Saturday, January 21, 2012

"Baha"ma's Mama

Bahama Mama - Frozen
This is a Bahama Mama.  It is a perfect beach day drink with dark rum and coconut liquor.  The little umbrellas added to the glass make it particularly cute (Pinterest worthy I'm sure).  Yes, I'll take two please.

Baha - planning his escape into the wild world of CJ's room.
This is Baha.  Not quite the same (although also Pinterest worthy I think).  He does not come with anything coconutty, he comes with live crickets that we feed him three times a day.  Although, in terms of similarities - he'd love a trip to the beach.

The other night when Jerry was talking to him (yes, you talk to Lizards just like dogs and cats, and for some people, plants) he referred to me as Baha's mom.  I did not correct him, it was a passing comment and we went with it.  Jerry, however, noticed and said, "Wow - you didn't even flinch when I called you the lizards mom - you like him..."  Ah crap. 

Truth is, I do.  He's our second lizard because apparently the 1st one came to us not quite well, we didn't know, and we didn't help.  I felt terrible when he died because CJ was sad, and I knew nothing about lizards and thought I'd killed him.  What a horrible feeling!  Baha, is also pretty dang cool.  With the 1st one, we were the proverbial parents with a first child not having a clue what to do with it - and we really screwed it up.  Now, so far (I don't want to get too confident - it's only been a week) Baha is thriving and growing.  He had shed his first round of skin and it seemed to come off without any problems and he is active, entertaining really.  He's not too smart - he jumps at the glass sometimes if you're sitting in the room watching him and I'm waiting for the day he knocks himself clean out.  CJ loves him. 

What made me think of this post was the idea of being a mother to a living creature.  I think that if you are going to be responsible for another living thing, be it a child, a dog, a cat, or even a critter, you have to do it right all the way.  And you have to care enough to do it right all the way.  This means loving them, and feeding them, and taking care of their needs - all the time.  Is it exhausting? You better believe it is!

I struggle daily when I watch living creatures, that have no ability to care for themselves, crumble under the weight of the world.  Sure, this applies to dogs and cats and lizards (insert very depressing commercial with Sarah McLachlan for the ASPCA) but this also applies to kids.  Something I don't think the rest of the world really grasps, or at least America.  State governments are so worried about their test scores that they care very little about their life. I am the first one to say education is important - it matters.  But so does having a parent at home that gives a damn about it - we are people with a bevy of emotions and needs.  

And I know that we, as a society, cannot change the future of our children until we change the parents - but who is willing to do that?  Who is willing to call a parent and say, "Hey - you're child is screwed up and you need to take care of this, you are going to have to be a PARENT.  I do not care if you are tired, or got pregnant by mistake, or are too busy getting high or drunk or you dropped out of school in the 8th grade and are perfectly happy it seems to be dumb as a brick.  You are now the adult and God help us, this child depends on you.  You are going to have to make sure he/she is bathed and clothed and fed every day.  You are going to have to do his/her laundry until you've TAUGHT THEM how to do it themselves THE RIGHT WAY, you are going to have to explain hygiene, bathing, showering, deodorant, and for the love of all that is good and holy in the world, BRUSHING THEIR TEETH TWICE A DAY, you are going to have to love them when they are unlovable, heal them when they are broken, encourage them when the struggle, teach them to read and READ WITH THEM, tuck them in at night, get them up for school in the morning, and every single other teeny tiny little detail in between like paying attention to what they eat so they aren't obese, monitoring their TV activity and gaming so they aren't leaning things they CAN'T UNDERSTAND before their time (and then explaining them the RIGHT WAY when they do), and setting boundaries, limits and expectations for their future and their growth - you are the PARENT, you have to do this.  Stop being a lazy piece of crap and get it together because it's not about YOU anymore, it's about them.  And for goodness sake - stop whining about it in the process."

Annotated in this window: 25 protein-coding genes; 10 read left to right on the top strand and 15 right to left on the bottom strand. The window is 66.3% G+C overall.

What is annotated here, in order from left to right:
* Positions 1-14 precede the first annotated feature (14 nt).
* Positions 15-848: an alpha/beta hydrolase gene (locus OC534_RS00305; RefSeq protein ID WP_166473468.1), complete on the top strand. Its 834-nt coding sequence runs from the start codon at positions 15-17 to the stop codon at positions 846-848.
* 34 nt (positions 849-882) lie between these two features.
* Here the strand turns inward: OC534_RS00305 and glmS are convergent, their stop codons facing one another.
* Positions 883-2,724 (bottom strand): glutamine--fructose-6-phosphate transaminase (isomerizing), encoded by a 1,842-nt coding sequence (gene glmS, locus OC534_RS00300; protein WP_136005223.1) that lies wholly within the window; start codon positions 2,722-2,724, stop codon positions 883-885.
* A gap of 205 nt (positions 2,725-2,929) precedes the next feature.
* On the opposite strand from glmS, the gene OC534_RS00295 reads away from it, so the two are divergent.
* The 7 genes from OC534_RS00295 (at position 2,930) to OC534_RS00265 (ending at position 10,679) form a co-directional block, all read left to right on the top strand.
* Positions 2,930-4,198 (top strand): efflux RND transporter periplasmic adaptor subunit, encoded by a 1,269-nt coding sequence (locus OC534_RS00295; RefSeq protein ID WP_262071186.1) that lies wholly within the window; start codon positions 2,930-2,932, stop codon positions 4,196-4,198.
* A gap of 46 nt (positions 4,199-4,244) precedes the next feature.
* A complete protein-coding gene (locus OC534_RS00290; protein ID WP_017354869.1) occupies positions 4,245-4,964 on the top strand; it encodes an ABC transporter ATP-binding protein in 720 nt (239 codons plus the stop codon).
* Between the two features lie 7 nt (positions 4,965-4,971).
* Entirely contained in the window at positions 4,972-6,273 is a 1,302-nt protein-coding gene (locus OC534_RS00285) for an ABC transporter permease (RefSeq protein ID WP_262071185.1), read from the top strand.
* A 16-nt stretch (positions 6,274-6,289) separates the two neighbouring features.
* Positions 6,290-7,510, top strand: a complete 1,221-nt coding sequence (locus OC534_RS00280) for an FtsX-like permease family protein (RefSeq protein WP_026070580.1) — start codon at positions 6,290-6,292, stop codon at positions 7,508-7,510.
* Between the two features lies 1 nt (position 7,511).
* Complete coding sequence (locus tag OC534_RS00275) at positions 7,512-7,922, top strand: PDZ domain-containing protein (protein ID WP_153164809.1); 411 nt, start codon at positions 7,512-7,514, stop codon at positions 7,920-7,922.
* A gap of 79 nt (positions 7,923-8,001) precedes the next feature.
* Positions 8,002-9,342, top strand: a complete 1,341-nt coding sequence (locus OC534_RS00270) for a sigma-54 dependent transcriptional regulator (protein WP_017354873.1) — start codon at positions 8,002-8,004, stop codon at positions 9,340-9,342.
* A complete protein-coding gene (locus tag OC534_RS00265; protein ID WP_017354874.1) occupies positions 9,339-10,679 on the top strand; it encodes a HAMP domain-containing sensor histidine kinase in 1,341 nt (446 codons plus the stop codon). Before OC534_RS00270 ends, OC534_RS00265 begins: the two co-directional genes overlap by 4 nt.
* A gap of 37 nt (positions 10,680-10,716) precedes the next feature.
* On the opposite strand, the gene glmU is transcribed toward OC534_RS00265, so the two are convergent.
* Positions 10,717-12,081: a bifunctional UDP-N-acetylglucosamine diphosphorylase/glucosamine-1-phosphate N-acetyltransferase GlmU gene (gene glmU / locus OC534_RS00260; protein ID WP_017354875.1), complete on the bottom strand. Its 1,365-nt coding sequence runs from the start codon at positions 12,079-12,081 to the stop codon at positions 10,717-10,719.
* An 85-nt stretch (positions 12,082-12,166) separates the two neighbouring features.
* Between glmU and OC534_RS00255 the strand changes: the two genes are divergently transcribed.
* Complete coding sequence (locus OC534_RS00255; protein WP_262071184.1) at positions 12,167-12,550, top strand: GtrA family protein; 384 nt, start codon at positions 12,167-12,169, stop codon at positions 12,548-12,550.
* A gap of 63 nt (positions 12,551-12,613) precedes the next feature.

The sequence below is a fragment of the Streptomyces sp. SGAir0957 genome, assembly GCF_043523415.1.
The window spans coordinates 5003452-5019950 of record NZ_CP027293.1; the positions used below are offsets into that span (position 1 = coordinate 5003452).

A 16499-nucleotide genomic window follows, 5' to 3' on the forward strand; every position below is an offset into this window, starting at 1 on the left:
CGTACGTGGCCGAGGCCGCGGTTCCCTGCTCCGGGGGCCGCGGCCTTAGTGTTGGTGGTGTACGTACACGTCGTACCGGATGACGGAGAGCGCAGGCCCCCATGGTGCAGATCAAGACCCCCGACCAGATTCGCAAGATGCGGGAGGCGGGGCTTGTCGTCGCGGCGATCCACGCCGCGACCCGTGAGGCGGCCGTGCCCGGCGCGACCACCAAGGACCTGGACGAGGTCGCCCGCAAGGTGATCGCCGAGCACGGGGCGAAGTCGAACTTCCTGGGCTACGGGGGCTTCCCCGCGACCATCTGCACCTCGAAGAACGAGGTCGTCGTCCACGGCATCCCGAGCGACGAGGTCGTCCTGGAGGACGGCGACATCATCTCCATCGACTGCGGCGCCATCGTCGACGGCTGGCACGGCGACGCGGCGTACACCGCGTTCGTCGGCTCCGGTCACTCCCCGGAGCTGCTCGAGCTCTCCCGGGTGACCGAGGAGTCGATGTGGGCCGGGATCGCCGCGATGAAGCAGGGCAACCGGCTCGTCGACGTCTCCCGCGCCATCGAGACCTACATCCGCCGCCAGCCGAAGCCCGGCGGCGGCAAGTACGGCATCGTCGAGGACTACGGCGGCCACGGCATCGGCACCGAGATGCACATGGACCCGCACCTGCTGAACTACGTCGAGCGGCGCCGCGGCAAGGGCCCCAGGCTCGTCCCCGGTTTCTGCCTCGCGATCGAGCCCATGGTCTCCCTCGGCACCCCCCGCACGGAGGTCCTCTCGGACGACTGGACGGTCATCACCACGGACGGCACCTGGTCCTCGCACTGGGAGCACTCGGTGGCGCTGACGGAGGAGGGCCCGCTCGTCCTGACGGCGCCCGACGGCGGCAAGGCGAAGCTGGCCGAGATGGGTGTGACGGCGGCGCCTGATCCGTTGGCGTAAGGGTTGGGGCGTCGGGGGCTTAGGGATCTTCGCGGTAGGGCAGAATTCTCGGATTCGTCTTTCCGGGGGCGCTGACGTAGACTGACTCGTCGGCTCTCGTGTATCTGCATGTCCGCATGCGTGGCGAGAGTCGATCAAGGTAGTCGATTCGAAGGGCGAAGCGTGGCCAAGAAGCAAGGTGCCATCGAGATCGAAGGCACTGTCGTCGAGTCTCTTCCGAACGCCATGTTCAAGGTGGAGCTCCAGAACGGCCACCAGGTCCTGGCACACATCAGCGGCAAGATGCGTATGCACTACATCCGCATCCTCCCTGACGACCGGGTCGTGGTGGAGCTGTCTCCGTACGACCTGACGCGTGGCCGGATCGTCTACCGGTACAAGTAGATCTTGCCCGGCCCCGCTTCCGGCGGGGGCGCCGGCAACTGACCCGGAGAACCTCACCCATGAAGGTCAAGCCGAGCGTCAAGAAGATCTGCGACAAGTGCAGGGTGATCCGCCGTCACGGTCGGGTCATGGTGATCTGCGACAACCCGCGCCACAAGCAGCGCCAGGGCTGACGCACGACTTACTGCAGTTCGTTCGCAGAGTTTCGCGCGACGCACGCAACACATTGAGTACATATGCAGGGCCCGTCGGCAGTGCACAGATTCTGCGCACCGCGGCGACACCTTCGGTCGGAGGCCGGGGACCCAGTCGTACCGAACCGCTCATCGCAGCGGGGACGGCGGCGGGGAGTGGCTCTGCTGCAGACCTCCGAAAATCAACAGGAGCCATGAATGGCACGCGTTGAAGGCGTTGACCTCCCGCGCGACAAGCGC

Do you know who does this all the time?  Teachers, counselors, administrators, educators.  Although our approach is much more eloquent (but don't think the non-eloquent version isn't a running monologue in our heads), do you know what happens? We get yelled at.  I've been yelled at by more parents as an adult than I was ever yelled at by my own parents when I was child.  But then, again, I had actual real live parents that gave a damn about me and my upbringing - I was one of the lucky ones.   Looking back, I can see, they were tired people.  Tired, but proud. 

So, as I ponder all of this I find that no, I'm not offended in any way to be called a lizard's mom.  It is not something I expected to happen, but it did and I'm willing to go the distance to do right by him.  He is a living creature.

My precious little guy rockin' the waves.
I will take my lizard (who could be a beach bum), my baby (who would love to be a beach bum), and my Bahama mama and enjoy being a mom.   Because this is what I signed on to do, and I'm happy about it. 

Life is not the circumstances you are in, it is what you do with the circumstances that matters. 


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